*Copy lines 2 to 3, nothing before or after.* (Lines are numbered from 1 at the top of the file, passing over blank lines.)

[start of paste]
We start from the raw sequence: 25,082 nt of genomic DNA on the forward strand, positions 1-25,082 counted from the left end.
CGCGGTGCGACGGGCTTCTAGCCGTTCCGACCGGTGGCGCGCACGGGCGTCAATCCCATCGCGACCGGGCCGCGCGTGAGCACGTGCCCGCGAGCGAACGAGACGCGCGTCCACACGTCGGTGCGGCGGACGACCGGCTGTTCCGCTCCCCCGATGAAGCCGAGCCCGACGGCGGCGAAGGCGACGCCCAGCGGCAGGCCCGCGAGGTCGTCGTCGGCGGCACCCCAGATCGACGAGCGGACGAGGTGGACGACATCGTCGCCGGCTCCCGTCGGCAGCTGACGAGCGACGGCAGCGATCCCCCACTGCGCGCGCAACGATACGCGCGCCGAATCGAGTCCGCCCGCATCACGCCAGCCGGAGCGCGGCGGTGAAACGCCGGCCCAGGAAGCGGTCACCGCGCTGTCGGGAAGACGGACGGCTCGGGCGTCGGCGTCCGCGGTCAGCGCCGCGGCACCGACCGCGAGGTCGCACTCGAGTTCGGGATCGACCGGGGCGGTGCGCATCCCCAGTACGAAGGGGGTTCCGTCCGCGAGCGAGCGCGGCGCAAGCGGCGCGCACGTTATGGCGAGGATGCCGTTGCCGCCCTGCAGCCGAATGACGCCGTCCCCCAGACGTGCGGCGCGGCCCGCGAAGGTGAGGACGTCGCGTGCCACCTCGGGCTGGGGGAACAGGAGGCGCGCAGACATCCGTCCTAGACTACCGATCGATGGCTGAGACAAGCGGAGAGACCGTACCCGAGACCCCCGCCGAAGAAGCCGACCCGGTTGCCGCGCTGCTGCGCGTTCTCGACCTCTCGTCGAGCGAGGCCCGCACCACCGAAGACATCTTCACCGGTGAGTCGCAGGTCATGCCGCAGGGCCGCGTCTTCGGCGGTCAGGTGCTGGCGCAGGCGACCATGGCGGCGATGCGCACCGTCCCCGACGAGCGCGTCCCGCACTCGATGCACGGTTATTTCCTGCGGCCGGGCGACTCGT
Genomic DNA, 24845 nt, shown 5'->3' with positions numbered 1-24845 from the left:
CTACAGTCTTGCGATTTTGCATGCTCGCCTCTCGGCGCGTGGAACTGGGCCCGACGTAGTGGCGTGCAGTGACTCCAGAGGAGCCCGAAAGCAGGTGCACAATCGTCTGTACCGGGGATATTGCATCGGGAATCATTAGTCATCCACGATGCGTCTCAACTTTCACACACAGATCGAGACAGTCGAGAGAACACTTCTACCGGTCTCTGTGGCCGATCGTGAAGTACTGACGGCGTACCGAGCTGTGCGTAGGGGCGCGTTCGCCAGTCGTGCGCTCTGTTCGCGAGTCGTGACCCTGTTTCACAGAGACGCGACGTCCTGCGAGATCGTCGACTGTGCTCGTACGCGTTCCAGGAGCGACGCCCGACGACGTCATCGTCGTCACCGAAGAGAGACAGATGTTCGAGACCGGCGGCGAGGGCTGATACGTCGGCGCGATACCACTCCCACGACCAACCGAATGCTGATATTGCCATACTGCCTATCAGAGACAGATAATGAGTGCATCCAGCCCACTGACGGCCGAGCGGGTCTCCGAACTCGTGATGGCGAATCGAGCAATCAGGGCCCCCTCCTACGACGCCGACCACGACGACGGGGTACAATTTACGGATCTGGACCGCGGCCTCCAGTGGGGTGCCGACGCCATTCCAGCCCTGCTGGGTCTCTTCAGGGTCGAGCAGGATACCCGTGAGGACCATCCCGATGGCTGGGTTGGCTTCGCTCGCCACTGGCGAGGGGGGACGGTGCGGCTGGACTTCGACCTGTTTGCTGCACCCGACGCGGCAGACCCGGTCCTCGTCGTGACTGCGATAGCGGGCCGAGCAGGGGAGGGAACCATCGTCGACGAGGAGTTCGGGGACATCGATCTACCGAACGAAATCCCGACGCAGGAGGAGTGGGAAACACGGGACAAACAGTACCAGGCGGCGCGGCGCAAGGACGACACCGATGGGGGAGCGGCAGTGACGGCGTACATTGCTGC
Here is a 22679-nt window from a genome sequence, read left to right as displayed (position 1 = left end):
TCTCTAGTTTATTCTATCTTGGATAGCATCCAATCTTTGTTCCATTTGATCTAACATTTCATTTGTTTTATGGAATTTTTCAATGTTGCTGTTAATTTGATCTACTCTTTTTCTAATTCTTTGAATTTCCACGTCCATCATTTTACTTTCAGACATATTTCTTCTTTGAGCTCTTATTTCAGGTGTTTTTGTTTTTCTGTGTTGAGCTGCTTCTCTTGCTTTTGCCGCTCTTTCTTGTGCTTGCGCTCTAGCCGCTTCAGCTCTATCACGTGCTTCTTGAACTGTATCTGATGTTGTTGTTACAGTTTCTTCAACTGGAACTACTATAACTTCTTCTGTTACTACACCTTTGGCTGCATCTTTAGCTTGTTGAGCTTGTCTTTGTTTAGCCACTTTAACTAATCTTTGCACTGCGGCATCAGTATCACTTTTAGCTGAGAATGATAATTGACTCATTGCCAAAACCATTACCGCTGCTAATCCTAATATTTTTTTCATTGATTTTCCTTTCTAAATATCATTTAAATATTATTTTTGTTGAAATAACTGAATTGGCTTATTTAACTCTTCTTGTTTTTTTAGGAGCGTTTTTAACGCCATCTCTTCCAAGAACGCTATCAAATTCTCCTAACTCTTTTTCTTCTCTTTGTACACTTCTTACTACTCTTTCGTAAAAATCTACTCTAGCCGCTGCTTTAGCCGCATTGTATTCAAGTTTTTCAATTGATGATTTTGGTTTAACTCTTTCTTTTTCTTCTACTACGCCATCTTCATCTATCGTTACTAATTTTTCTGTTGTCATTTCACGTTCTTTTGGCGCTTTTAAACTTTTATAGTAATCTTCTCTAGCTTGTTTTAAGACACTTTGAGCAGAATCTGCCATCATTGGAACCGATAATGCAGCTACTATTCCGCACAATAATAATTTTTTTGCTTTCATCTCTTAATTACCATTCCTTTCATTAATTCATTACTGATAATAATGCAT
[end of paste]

CGCGGTGCGACGGGCTTCTAGCCGTTCCGACCGGTGGCGCGCACGGGCGTCAATCCCATCGCGACCGGGCCGCGCGTGAGCACGTGCCCGCGAGCGAACGAGACGCGCGTCCACACGTCGGTGCGGCGGACGACCGGCTGTTCCGCTCCCCCGATGAAGCCGAGCCCGACGGCGGCGAAGGCGACGCCCAGCGGCAGGCCCGCGAGGTCGTCGTCGGCGGCACCCCAGATCGACGAGCGGACGAGGTGGACGACATCGTCGCCGGCTCCCGTCGGCAGCTGACGAGCGACGGCAGCGATCCCCCACTGCGCGCGCAACGATACGCGCGCCGAATCGAGTCCGCCCGCATCACGCCAGCCGGAGCGCGGCGGTGAAACGCCGGCCCAGGAAGCGGTCACCGCGCTGTCGGGAAGACGGACGGCTCGGGCGTCGGCGTCCGCGGTCAGCGCCGCGGCACCGACCGCGAGGTCGCACTCGAGTTCGGGATCGACCGGGGCGGTGCGCATCCCCAGTACGAAGGGGGTTCCGTCCGCGAGCGAGCGCGGCGCAAGCGGCGCGCACGTTATGGCGAGGATGCCGTTGCCGCCCTGCAGCCGAATGACGCCGTCCCCCAGACGTGCGGCGCGGCCCGCGAAGGTGAGGACGTCGCGTGCCACCTCGGGCTGGGGGAACAGGAGGCGCGCAGACATCCGTCCTAGACTACCGATCGATGGCTGAGACAAGCGGAGAGACCGTACCCGAGACCCCCGCCGAAGAAGCCGACCCGGTTGCCGCGCTGCTGCGCGTTCTCGACCTCTCGTCGAGCGAGGCCCGCACCACCGAAGACATCTTCACCGGTGAGTCGCAGGTCATGCCGCAGGGCCGCGTCTTCGGCGGTCAGGTGCTGGCGCAGGCGACCATGGCGGCGATGCGCACCGTCCCCGACGAGCGCGTCCCGCACTCGATGCACGGTTATTTCCTGCGGCCGGGCGACTCGT
Genomic DNA, 24845 nt, shown 5'->3' with positions numbered 1-24845 from the left: